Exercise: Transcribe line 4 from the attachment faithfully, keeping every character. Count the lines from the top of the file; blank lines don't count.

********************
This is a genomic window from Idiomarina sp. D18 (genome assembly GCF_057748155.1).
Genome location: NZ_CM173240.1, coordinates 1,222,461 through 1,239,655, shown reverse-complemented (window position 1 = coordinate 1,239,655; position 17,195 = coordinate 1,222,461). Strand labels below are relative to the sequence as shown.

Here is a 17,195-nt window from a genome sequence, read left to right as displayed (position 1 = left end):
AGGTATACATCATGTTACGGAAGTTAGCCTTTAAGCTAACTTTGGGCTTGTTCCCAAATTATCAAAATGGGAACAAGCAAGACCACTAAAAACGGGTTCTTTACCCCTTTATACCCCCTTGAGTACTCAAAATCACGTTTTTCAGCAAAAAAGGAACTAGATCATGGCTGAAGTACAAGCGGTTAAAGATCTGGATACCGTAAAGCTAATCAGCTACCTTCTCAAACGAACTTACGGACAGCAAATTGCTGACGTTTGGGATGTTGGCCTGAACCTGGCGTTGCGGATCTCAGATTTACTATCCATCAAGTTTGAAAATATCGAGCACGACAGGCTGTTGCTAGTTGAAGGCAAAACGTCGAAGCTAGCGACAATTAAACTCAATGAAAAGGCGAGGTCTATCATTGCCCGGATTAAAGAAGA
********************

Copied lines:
AGGTATACATCATGTTACGGAAGTTAGCCTTTAAGCTAACTTTGGGCTTGTTCCCAAATTATCAAAATGGGAACAAGCAAGACCACTAAAAACGGGTTCTTTACCCCTTTATACCCCCTTGAGTACTCAAAATCACGTTTTTCAGCAAAAAAGGAACTAGATCATGGCTGAAGTACAAGCGGTTAAAGATCTGGATACCGTAAAGCTAATCAGCTACCTTCTCAAACGAACTTACGGACAGCAAATTGCTGACGTTTGGGATGTTGGCCTGAACCTGGCGTTGCGGATCTCAGATTTACTATCCATCAAGTTTGAAAATATCGAGCACGACAGGCTGTTGCTAGTTGAAGGCAAAACGTCGAAGCTAGCGACAATTAAACTCAATGAAAAGGCGAGGTCTATCATTGCCCGGATTAAAGAAGA